Where Is God in Our Troubled World?

“Be still, and know that I am God: I will be exalted among the heathen, I will be exalted in the earth.”
—Psalm 46:10

THE QUESTION OF OUR title is a most compelling one, especially to those who claim faith in the Bible. As we have recently entered 2017, men and women in high places continue to spend much thought and effort in their attempts to resolve the problems, perplexities, and threats of our present world. In the United States, the people wonder what future events may take place as a consequence of the new incoming presidential administration. Some have hopes of better days ahead, while others have fears that dangerous times lay before us. Only as the coming weeks, months and years pass by, and as national and world events unfold, will we know the realities of how present conditions in our country and abroad will change going forward.

All will likely agree that we live in a troubled country, which is part of a troubled world, full of difficult and confusing problems. Complex immigration issues, threats of terrorism, loss of industries and jobs overseas, escalating racial tensions, deteriorating moral standards, ongoing economic uncertainty, fears of inflation and daily violence of every kind, are but a sampling of the many troubles which plague just the United States. We can now add to that the disturbing matter of cyber-terrorism and “hacking,” even at the highest levels of government. The resulting mixture of dilemmas and challenges is immense, to a point nearly beyond comprehension, much less resolution.

To those who believe in an all-wise God, who created man in his own image, it is certainly fair-minded to ponder the question of what his objectives are in permitting all these troubles to come upon the earth. Truly, the rational mind says there must be some reason for present circumstances, even if we cannot understand what it might be. We suggest, however, that God’s purposes in allowing these can be understood, for the same Scriptures which describe our wise and loving Creator also vividly portray his eternal plans for man’s ultimate good and everlasting blessing.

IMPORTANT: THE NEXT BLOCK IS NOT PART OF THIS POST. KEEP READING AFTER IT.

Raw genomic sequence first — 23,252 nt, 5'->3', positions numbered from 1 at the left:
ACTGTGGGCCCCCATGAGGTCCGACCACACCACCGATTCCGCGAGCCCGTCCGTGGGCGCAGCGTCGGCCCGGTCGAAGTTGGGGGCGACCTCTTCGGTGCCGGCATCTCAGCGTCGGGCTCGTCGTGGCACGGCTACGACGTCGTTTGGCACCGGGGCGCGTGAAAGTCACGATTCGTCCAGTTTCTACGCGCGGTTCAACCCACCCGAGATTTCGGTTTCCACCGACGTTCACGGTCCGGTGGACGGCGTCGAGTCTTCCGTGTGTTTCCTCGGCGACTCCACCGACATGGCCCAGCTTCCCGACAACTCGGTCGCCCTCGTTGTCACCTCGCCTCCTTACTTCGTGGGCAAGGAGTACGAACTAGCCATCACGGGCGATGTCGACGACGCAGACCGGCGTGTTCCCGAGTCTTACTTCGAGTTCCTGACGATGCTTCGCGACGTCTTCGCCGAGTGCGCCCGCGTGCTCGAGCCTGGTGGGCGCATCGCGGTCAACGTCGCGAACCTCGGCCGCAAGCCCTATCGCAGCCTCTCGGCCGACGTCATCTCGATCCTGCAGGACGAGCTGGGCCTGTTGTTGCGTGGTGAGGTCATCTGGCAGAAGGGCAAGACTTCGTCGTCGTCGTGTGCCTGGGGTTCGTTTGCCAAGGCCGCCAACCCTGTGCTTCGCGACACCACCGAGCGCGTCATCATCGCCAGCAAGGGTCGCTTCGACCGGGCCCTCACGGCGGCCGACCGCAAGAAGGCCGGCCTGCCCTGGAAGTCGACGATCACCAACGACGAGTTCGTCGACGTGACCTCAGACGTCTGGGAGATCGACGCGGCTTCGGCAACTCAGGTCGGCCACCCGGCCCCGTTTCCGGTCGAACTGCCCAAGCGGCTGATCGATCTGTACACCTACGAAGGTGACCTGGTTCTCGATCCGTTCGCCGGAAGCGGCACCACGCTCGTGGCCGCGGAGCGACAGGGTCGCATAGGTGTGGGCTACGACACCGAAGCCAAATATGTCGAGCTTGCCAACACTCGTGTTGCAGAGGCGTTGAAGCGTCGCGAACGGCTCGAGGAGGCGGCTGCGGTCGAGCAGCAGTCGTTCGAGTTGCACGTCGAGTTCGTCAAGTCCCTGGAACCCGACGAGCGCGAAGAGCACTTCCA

Looking at the matter of wars and armed conflict—just one of man’s many problems—God has specifically promised to intervene in his “due time” and end this tragedy of man’s history. Among many such prophetic assurances, we will cite two. The psalmist provides these words concerning God’s purpose: “He maketh wars to cease unto the end of the earth; he breaketh the bow, and cutteth the spear in sunder; he burneth the chariot in the fire.” (Ps. 46:9) This positive statement of God’s future imposed disarmament of man is immediately followed by our opening text, which declares that, as a result of his actions, God will then be “exalted” among mankind.

The second Scripture presents the same assurance, but enlarges upon what God’s further purposes are following this disarmament. We quote: “He shall judge among many people, and rebuke strong nations afar off; and they shall beat their swords into plowshares, and their spears into pruninghooks: nation shall not lift up a sword against nation, neither shall they learn war any more. But they shall sit every man under his vine and under his fig tree; and none shall make them afraid: for the mouth of the Lord of hosts hath spoken it.” (Mic. 4:3,4) The concluding phrase of the prophecy, which states that this promise is from “the mouth of the Lord,” gives us a special guarantee. This is because, in Isaiah 55:11, God states to the prophet that the words which “goeth forth out of my mouth: … shall not return unto me void, but … shall accomplish that which I please, and … prosper in the thing whereto I sent it.” Hence, when God states that the “mouth of the Lord of hosts” has spoken it, it becomes his special guarantee.


Other prophecies of the Bible provide similar assurance of God’s plan to end earth’s many additional troubles. When thoughtful people read these promises of God’s intervention, and his plans to stop the trouble, they may wonder why he allowed it to start in the first place. Here too, it is only by the Scriptures that we can ascertain why sickness, death, and trouble began, and upon what basis God can stop them. First, we quote the words of Paul: “By one man sin entered into the world, and death by sin; and so death passed upon all men, for that all have sinned.” (Rom. 5:12) This verse describes the original sin of our first parents, Adam and Eve. Because of that disobedience so long ago, we were all condemned to death while we were yet in the loins of Adam.